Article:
Keith Simanton's 25 Most Anticipated Films of Sundance, 2018
I've been fortunate enough to have been attending Sundance since 2001. I have to say this might be the best sight-unseen lineup that the talented festival programmers have ever put together. There are numerous films that were nearly on this long list, the bench is so deep. Lynne Ramsey/Joaquin Phoenix's "You Were Never Really Here" isn't here because I saw it in Cannes. I'll be interested to see if the edit has changed since then though. Also, my apologies to first-time directors for including mostly known contributors here. I hope to discover your films in Park City too.
Deb Granik came to Sundance in 2010 with "Winter's Bone," directing Jennifer Lawrence and John Hawkes to Oscar nominations. Can she do the same for another favorite actor of mine, the sublime Ben Foster?
As a person who used to buy National Lampoon and who laughed as hard as I've ever laughed reading it I'm very excited to see this talent-studded film. (The "Futile" poster, btw, is a takeoff of an infamous Lampoon cover where a dog had a pistol leveled at its head alongside the headline, "If You Don't Buy This Magazine We'll Kill This Dog.") I also loved the under-rated "They Came Together," the best thing that director David Wain has done so far. Forte in a serious turn is always worth watching.
You should be interested in this film for many reasons. Brothers David and Nathan Zellner were last in Park City with "Kumiko, the Treasure Hunter." Or you could be a sucker for the Western genre, as I so hopelessly am. Or you could think that Robert Pattinson was brilliant in "The Rover" and "Good Time" or that you're hoping that Mia Wasikowska finally has the role that suits her best. Lots of reasons.
Great actors swarm to great parts and here you have Rose Byrne, Chris O’ Dowd, and Ethan Hawke, so that's good. Jesse Peretz showed promise with "My Idiot Brother." Perhaps his adaptation of this Nick Hornby novel (always a good starting point) will prove to be a success.
As a big fan of the Danish play and the guy who wrote it I'm intrigued to see how Shakespearean this is or if they're just going to leave the text behind. And it's got that Ridley person also. And Tom Felton as her brother Laertes and he's been very good in many things that weren't Harry Potter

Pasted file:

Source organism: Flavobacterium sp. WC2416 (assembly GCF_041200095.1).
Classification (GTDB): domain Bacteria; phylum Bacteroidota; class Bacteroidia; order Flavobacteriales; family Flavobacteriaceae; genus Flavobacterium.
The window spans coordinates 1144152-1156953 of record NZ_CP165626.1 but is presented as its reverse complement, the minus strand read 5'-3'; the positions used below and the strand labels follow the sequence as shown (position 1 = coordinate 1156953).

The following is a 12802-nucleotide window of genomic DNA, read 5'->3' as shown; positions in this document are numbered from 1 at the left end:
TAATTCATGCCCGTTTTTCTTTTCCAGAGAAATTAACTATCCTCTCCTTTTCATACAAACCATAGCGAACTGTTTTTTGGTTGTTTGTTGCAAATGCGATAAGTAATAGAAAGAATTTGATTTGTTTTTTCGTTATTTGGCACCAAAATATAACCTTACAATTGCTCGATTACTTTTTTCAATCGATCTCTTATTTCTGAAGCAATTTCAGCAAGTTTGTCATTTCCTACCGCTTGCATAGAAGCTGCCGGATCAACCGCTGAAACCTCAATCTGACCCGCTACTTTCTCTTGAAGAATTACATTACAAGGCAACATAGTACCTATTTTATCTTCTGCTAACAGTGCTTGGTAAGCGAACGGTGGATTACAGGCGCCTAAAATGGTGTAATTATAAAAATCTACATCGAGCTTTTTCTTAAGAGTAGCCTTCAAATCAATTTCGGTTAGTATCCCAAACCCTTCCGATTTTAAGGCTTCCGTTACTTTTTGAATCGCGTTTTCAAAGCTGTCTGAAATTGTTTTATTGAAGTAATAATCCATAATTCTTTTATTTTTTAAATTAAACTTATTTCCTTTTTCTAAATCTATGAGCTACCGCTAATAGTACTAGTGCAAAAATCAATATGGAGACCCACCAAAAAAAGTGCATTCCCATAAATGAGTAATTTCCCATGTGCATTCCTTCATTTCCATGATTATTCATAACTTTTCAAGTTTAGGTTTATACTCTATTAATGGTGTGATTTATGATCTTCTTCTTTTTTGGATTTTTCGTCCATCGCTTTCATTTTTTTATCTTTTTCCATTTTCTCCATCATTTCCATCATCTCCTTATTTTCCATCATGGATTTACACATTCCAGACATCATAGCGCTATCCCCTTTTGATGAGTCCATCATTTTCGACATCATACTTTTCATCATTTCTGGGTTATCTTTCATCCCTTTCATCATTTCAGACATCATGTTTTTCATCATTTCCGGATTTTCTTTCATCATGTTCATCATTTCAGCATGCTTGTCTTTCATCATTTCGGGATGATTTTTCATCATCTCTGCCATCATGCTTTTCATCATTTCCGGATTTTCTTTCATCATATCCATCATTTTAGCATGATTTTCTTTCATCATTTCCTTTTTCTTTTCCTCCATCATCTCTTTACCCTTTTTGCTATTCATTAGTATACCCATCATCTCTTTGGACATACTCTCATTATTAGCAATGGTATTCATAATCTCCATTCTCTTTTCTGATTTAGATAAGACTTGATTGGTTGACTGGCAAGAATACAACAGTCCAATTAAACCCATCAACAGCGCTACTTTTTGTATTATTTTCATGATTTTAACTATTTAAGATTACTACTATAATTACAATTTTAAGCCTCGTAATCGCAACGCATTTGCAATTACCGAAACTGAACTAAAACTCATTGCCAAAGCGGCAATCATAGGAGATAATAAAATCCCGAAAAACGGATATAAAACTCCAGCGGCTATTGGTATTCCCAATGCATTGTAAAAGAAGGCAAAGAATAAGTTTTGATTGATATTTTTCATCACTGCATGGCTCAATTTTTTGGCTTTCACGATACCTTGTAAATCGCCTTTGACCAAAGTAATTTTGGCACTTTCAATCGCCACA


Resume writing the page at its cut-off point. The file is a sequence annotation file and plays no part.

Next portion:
As much as I think the Chloe Grace Moretz is a classy, talented actress I'm extremely excited to see the next performance by Sasha Lane. Lane was the stunning lead in "American Honey" and she brings a vitality to the screen that is hard to match.
I like post-apocalyptic films. I like Dinklage though the jury is still out with me on Fanning. Director Reed Morano, usually a cinematographer, promises us great setups of this intriguing pairing of stars.
Brad Anderson has made a number of films very unlike each other from the creepy, still "The Machinist" to the downright terrifying "Session 9" to the thriller "Transsiberian." Interested to see what he does with what sounds like solid genre territory.
If you told me Kathryn Hahn was starring in a spoken-word, tone-poem, stream of consciousness one-person play in the Playplace sitting area of the McDonalds down by the Interstate I'd go. Here she's directed by Tamara Jenkins (“Slums of Beverly Hills,” “The Savages”) + a Paul Giamatti bonus
I had the good fortune to see Robin Williams in person twice at Sundance. Once when he turned a Q&A into a one-man show after the Eccles screening of "One Hour Photo" and again later that same week when he burst out of the Egyptian Theater in antic/manic flourishes into snowy Main Street before hopping in his ride. Seems fitting to catch this doc.
Ethan Hawke, by most old accounts, was an ego-engorged young actor. Having had the privilege to have met him and dealt with him on many occasions in the last few years my experience has been that he's a serious, hard-working artist committed to the vision at hand, be that a play, a film, or music. Hawke's also one who is the first to be self-deprecating. How that applies to direction will be fascinating to see. Plus, I thought "Chelsea Walls" (his first feature) showed promise.